DUBAI // Sustainable travel hit the UAE running on Monday, as US electric car maker Tesla opened for business in Dubai with plans to launch a shop and service centre in Abu Dhabi next year.
Chief executive Elon Musk said at the World Government Summit in Dubai that the company planned to invest millions in the UAE on infrastructure including recharging stations.
“We expect to invest tens of millions of dollars in the UAE for charging, service and support infrastructures,” Mr Musk said. “By next year, you’ll be able to travel anywhere in the GCC with an electric vehicle.”
Mr Musk said that shifting car buyers from petrol to electric would probably be the company’s biggest challenge in the region.
Orders have started for Tesla’s Model S sedan and Model X SUV, which are expected to be delivered this summer. Prices start from Dh275,000 for the Model S and Dh344,000 for the X.
Monday’s launch includes a pop-up shop in Dubai Mall, a Tesla Ranger support service and a service centre being built near Interchange 2 of Sheikh Zayed Road, which is due to open in July.
Two Supercharger stations have been set up at the Last Exit in Jebel Ali and Masdar City in Abu Dhabi, with five more planned before the end of the year.
There are also 26 Tesla destination chargers operating across the country, including at hotels and malls, with another 50 to be added before next year.
Tesla is planning to double charging sites by the end of the year and extend into Bahrain, Oman, Qatar and Saudi Arabia.
Mr Musk said that entering a region where petrol is so cheap would not be problematic.
“Petrol is low-priced but my understanding is that in the last year or two the price has risen quite a bit,” Mr Musk said. “To fill up a premium sedan might cost something in the order of US$25 [Dh92] to $30, but that same amount of electricity here would only cost $10.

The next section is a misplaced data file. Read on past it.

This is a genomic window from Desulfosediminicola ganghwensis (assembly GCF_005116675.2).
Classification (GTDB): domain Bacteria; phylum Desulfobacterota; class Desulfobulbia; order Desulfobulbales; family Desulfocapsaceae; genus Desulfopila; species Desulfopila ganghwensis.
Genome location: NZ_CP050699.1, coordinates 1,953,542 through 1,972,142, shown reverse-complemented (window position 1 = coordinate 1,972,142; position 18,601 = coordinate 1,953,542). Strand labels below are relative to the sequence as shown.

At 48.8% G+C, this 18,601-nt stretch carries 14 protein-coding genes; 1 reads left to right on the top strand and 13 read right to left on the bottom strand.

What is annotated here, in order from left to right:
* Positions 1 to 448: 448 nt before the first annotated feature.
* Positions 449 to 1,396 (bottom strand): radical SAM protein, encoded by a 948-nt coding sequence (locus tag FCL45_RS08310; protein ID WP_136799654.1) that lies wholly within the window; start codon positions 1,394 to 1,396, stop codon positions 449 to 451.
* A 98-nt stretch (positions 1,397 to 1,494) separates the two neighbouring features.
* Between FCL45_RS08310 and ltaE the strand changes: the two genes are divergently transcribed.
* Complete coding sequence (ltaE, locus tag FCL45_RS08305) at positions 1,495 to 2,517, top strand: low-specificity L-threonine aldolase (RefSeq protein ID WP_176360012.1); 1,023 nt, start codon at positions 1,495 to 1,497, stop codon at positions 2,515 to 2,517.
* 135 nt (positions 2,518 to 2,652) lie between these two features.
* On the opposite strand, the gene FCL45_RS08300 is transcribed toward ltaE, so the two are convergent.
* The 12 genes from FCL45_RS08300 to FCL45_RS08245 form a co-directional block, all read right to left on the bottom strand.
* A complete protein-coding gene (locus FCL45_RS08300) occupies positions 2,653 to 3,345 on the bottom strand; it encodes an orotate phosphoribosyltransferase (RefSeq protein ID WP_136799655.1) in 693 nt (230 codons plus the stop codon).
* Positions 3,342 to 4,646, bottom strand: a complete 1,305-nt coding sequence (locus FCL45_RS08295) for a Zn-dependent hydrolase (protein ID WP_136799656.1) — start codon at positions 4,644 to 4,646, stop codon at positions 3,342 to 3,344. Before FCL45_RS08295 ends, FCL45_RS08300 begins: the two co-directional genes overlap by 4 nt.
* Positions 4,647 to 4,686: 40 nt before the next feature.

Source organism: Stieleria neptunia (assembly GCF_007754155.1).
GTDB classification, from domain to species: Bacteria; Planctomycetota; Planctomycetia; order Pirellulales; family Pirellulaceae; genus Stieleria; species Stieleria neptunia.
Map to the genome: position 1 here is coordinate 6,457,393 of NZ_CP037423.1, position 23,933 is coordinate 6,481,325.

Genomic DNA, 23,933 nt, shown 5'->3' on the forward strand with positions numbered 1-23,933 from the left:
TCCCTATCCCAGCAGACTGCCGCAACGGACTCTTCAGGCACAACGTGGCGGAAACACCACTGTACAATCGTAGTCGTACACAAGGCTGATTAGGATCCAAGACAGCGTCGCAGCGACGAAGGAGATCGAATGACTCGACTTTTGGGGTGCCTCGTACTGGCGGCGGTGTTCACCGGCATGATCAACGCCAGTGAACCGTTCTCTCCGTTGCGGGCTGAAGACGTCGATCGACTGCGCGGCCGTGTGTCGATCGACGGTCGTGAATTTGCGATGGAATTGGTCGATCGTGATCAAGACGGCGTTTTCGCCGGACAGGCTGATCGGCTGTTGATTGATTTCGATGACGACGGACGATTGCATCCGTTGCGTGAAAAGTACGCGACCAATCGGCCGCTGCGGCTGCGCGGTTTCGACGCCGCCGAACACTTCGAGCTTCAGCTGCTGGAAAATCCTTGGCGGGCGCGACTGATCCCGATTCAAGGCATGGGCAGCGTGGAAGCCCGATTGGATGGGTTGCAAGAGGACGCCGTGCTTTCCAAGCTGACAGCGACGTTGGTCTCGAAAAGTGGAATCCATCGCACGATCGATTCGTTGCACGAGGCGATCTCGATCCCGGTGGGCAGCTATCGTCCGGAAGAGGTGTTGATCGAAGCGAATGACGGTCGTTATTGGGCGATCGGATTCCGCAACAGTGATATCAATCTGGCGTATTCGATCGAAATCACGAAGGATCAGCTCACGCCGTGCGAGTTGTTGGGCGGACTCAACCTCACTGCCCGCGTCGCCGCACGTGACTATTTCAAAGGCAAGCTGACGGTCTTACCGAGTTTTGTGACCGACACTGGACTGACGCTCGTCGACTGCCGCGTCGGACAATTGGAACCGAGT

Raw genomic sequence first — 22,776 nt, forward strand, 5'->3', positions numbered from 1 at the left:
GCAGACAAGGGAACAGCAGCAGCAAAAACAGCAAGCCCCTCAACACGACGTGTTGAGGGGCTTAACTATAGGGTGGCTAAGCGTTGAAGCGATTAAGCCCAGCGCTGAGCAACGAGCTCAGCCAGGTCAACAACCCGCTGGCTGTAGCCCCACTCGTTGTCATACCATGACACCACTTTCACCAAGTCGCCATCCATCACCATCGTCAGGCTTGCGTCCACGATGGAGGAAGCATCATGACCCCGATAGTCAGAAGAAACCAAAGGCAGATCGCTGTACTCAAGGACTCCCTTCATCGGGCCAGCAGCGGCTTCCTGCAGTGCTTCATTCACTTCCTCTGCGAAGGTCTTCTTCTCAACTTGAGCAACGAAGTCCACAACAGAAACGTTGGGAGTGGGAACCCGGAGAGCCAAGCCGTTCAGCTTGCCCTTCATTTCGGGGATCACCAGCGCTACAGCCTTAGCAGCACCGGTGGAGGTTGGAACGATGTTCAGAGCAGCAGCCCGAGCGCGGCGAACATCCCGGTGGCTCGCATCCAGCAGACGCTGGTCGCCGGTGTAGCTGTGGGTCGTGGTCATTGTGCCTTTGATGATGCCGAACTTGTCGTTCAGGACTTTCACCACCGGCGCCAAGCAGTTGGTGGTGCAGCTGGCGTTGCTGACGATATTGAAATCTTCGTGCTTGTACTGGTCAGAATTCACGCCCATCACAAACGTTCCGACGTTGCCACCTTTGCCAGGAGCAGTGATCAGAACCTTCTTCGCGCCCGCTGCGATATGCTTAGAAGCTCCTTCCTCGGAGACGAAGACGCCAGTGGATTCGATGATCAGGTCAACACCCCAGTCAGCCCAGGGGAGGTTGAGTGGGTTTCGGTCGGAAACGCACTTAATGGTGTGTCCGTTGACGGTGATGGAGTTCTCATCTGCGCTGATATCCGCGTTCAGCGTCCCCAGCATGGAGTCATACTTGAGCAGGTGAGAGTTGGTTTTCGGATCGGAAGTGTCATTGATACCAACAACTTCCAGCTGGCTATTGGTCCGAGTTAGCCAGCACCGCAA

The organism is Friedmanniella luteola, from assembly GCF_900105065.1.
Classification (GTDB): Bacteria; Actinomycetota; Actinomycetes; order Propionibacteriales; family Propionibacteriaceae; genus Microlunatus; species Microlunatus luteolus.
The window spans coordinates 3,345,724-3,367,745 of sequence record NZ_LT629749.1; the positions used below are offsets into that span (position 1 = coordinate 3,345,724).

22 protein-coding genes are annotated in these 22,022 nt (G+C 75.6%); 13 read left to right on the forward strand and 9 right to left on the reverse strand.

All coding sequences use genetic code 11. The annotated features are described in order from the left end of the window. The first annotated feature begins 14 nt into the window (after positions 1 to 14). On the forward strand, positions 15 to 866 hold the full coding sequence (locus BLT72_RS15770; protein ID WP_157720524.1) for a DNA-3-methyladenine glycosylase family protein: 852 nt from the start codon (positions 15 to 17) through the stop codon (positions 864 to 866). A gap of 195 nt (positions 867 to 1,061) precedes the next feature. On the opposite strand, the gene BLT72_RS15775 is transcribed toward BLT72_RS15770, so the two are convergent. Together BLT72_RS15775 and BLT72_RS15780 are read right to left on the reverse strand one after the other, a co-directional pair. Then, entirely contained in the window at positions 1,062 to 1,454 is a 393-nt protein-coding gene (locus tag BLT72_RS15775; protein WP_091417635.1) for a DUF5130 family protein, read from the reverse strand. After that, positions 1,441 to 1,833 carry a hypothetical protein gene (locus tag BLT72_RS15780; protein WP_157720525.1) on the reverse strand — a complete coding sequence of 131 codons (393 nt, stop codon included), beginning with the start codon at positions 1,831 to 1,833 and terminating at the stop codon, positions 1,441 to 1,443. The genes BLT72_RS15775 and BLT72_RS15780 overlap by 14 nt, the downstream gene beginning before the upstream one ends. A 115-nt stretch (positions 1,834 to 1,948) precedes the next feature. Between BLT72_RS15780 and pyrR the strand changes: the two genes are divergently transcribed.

“Also, the reliability of an electric car is better than a gasoline car because there are fewer moving parts that require service, there are no oil changes, you never need to change the brake pads because there’s regenerative braking, and there’s no tune-up needed.
“So there’s a lower cost of operation in general.”
Mr Musk said the company had addressed other factors, including the UAE’s extreme weather conditions.
“We do hot-weather testing in Death Valley in California, literally the hottest place on Earth,” he said. “When we do our testing, the car has to climb a steep mountain road in the middle of summer at noon. So it’s really capable of handling very hot situations.
“We test the battery cells at 67°C, so it can really be in a really hot situation and still be fine. It’s actually a little more challenging when it’s colder, to be honest.
“Air conditioning reduces the battery range, but it’s not as much as you might think. Typically what we see in environments that are hot and humid, such as California, we see 10 to 15 per cent reduction in range. But on a day like today, almost nothing.
“I think one of the biggest challenges we face is changing people’s pattern of behaviour. Convincing them to consider a change is typically our biggest challenge.”
The company’s 557,420 “gigafactory” in Nevada, when complete, will be able to fit eight Burj Khalifas lying down, and will be entirely powered by sustainable energy.
The Model S can reach 100kph in 2.5 seconds, putting it side by side with the world’s fastest car, the Bugatti Veyron Super Sport.
Tesla said that the Model S could run up to 632 kilometres on one charge. But according to Tesla’s calculator, one full charge can take it between 391km to 549km at 32° C, depending on modifications.
Although a few seconds slower, the Model X can hit 100kph in about 2.9 seconds. It has seating for seven adults plus bags, and a 100 kilowatt-hour battery that can push it for up to 565km.